One trap: if your stock is hedged by a put or by a collar (where you buy a put to protect your downside and sell a call, which limits your upside). Every day you're hedged in such ways doesn't count toward the 61-day holding period, says Robert Gordon, president of Twenty-First Securities. If you've held a stock for years and now want to hedge, well, tough. It must qualify anew for the 15% rate on every dividend.

The funny thing about all this is that the IRS probably can't tell how long you've held or if your position is hedged--not unless it audits you. Your broker has to report only if you received a potentially qualified dividend, not whether you personally qualified.

Another trap: if you buy a stock or fund the day before it goes ex-dividend. The way rules work, you won't qualify for the 15% rate. Congressional tax writers say they intend to fix this, but haven't done so yet. That's another reason to delay filing.

Review your margin account. If you borrow in a margin account, there's a risk--not a big one, but a risk--that some of your dividends won't qualify for the 15% rate. It works like this: The brokerage firm is permitted to borrow stock from your account worth up to 140% of your outstanding loan balance and lend it to short sellers. If your stock is sold short when a dividend is paid, you get a "payment in lieu of dividends," which is taxed at ordinary income rates of up to 35% and reported on a 1099-Misc.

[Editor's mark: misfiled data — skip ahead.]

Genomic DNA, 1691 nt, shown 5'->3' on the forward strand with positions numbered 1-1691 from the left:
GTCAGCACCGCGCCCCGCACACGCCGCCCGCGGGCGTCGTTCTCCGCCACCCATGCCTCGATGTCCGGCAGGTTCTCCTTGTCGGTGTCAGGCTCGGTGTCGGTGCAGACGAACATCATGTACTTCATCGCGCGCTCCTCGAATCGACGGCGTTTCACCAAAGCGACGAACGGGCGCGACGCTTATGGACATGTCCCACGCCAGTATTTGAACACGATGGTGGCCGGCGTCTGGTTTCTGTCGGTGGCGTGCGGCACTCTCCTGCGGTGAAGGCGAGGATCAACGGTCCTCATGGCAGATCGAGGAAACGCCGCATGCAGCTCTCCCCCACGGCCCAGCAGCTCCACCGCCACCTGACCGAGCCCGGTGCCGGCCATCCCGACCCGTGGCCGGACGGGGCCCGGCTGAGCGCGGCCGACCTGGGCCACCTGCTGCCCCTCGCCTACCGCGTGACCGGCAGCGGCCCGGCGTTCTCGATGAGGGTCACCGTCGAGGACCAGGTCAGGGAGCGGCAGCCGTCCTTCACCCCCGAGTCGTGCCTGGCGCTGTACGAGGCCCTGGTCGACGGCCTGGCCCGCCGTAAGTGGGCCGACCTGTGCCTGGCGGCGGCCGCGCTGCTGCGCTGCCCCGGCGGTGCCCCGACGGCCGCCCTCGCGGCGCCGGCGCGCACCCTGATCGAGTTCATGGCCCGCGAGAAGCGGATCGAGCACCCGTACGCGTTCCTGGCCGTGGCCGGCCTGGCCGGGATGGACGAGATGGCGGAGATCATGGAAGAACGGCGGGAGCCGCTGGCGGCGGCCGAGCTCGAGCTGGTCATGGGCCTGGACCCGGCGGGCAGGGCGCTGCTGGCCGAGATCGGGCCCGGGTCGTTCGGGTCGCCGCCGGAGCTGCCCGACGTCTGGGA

Don't panic. Because most brokers didn't have systems in place to track borrowing from individual customers, Congress and the IRS gave them a short-term pass. For 2003 most brokers will probably report these payments in lieu of dividends as qualified dividends, and you can treat them as eligible for the 15% rate. For 2004, however, brokers must track and report the higher taxed payments in lieu of dividends to both you and to the IRS. Broker Charles Schwab & Co., for one, plans to compensate customers whose stock is borrowed for the higher tax. Still unclear is how many other brokers will follow suit.

Meanwhile, the IRS has helped a bit; it is allowing brokers to count shares they lend to shorts as coming first from tax-exempt customers. That should reduce the borrowing they do from taxable accounts. And most stocks paying high dividends don't have high short interest anyway.

But stay on the safe side. The table shows stocks with above-average yield and noticeable short interest--the sort you don't want to hold in a margined account.

Consider the alternative minimum tax. The more long-term capital gains and qualified dividend income you have, the more likely you are to be thrown into the AMT. While the AMT theoretically taxes gains and dividends at just 15%, you could end up paying 22%. This hidden rate increase hits couples whose AMT income is between $150,000 and $382,000 a year.

The AMT can snag dividend and cap gains beneficiaries in other ways. It is a particular danger if you live in a high-tax area or earn $200,000 to $500,000; 55% of families in this income group will pay AMT for 2003, the Tax Policy Center estimates.

Some gifts from the government have unintended consequences. So before you rearrange your holdings to capture the 15% rate--say, by moving stocks to taxable accounts and bonds to tax-deferred ones--sit down with a tax pro or the right software.